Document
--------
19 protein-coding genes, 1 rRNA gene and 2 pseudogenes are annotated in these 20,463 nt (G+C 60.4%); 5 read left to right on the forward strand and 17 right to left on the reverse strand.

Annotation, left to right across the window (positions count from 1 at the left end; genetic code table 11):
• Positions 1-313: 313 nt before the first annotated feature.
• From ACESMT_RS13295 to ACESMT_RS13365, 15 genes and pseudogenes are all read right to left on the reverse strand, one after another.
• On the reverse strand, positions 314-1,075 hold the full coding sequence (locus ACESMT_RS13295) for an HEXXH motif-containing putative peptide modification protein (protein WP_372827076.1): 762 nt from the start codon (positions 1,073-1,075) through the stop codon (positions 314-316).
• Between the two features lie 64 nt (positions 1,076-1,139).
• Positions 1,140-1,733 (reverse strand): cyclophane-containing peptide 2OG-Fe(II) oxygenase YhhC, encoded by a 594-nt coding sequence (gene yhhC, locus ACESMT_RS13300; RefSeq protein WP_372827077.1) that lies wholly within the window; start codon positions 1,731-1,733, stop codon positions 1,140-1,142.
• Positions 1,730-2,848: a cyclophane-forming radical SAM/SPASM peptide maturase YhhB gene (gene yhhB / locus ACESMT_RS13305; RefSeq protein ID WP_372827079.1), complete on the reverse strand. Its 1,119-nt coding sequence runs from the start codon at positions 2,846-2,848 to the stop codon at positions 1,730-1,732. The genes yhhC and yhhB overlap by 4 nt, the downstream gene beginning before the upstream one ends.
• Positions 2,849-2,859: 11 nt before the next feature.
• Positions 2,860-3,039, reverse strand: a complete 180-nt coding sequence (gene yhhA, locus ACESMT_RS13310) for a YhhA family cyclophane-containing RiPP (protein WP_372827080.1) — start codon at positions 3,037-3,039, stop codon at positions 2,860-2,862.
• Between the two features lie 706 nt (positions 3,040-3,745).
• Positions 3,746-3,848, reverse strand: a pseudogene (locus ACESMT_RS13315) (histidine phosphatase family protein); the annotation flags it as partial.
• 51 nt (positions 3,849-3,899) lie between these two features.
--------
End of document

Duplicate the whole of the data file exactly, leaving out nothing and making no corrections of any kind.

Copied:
19 protein-coding genes, 1 rRNA gene and 2 pseudogenes are annotated in these 20,463 nt (G+C 60.4%); 5 read left to right on the forward strand and 17 right to left on the reverse strand.

Annotation, left to right across the window (positions count from 1 at the left end; genetic code table 11):
• Positions 1-313: 313 nt before the first annotated feature.
• From ACESMT_RS13295 to ACESMT_RS13365, 15 genes and pseudogenes are all read right to left on the reverse strand, one after another.
• On the reverse strand, positions 314-1,075 hold the full coding sequence (locus ACESMT_RS13295) for an HEXXH motif-containing putative peptide modification protein (protein WP_372827076.1): 762 nt from the start codon (positions 1,073-1,075) through the stop codon (positions 314-316).
• Between the two features lie 64 nt (positions 1,076-1,139).
• Positions 1,140-1,733 (reverse strand): cyclophane-containing peptide 2OG-Fe(II) oxygenase YhhC, encoded by a 594-nt coding sequence (gene yhhC, locus ACESMT_RS13300; RefSeq protein WP_372827077.1) that lies wholly within the window; start codon positions 1,731-1,733, stop codon positions 1,140-1,142.
• Positions 1,730-2,848: a cyclophane-forming radical SAM/SPASM peptide maturase YhhB gene (gene yhhB / locus ACESMT_RS13305; RefSeq protein ID WP_372827079.1), complete on the reverse strand. Its 1,119-nt coding sequence runs from the start codon at positions 2,846-2,848 to the stop codon at positions 1,730-1,732. The genes yhhC and yhhB overlap by 4 nt, the downstream gene beginning before the upstream one ends.
• Positions 2,849-2,859: 11 nt before the next feature.
• Positions 2,860-3,039, reverse strand: a complete 180-nt coding sequence (gene yhhA, locus ACESMT_RS13310) for a YhhA family cyclophane-containing RiPP (protein WP_372827080.1) — start codon at positions 3,037-3,039, stop codon at positions 2,860-2,862.
• Between the two features lie 706 nt (positions 3,040-3,745).
• Positions 3,746-3,848, reverse strand: a pseudogene (locus ACESMT_RS13315) (histidine phosphatase family protein); the annotation flags it as partial.
• 51 nt (positions 3,849-3,899) lie between these two features.